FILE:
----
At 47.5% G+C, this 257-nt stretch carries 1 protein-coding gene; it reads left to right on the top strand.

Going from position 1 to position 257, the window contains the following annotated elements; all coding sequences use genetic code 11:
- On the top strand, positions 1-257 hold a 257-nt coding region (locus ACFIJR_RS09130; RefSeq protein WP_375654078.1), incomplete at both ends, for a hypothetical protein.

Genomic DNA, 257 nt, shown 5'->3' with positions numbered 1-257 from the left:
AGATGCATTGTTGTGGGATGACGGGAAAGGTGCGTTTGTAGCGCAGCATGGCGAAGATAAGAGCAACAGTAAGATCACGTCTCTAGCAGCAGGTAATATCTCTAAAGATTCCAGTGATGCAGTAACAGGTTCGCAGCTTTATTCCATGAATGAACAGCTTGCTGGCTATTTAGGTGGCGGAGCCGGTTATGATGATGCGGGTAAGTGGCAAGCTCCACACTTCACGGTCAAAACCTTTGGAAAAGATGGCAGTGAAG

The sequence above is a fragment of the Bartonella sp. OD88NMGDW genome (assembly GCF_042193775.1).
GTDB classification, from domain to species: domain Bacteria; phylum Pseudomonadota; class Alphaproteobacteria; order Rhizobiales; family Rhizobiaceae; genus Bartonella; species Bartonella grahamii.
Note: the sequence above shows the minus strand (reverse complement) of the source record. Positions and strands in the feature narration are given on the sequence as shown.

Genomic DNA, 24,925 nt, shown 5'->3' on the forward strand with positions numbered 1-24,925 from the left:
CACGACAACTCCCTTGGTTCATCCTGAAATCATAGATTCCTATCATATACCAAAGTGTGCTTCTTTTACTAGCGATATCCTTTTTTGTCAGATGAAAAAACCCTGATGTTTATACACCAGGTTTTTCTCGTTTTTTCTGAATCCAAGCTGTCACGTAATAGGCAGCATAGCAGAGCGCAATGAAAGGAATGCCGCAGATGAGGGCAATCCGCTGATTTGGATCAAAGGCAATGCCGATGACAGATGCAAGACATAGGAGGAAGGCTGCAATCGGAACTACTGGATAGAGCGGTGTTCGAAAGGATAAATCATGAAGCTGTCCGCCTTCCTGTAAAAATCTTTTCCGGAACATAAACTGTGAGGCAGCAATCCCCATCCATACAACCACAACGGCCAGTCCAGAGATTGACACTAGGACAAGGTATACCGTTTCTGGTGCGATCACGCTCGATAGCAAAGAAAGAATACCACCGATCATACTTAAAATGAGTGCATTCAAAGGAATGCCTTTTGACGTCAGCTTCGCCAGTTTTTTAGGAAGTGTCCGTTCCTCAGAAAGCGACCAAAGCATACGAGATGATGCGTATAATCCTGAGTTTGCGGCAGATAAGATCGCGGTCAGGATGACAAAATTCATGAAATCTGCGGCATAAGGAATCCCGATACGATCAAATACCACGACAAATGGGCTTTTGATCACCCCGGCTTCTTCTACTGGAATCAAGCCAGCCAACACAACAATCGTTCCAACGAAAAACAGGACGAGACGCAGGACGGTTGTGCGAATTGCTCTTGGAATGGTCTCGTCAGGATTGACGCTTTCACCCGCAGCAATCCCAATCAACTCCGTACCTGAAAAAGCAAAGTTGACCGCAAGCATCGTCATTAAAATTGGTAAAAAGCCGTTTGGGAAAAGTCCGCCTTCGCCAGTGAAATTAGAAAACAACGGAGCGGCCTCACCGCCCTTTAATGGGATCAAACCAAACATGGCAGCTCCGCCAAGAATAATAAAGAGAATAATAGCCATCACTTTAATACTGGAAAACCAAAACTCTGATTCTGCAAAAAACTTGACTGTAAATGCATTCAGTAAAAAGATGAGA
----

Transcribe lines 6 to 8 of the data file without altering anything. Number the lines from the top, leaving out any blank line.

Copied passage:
The sequence above is a fragment of the Bartonella sp. OD88NMGDW genome (assembly GCF_042193775.1).
GTDB classification, from domain to species: domain Bacteria; phylum Pseudomonadota; class Alphaproteobacteria; order Rhizobiales; family Rhizobiaceae; genus Bartonella; species Bartonella grahamii.
Note: the sequence above shows the minus strand (reverse complement) of the source record. Positions and strands in the feature narration are given on the sequence as shown.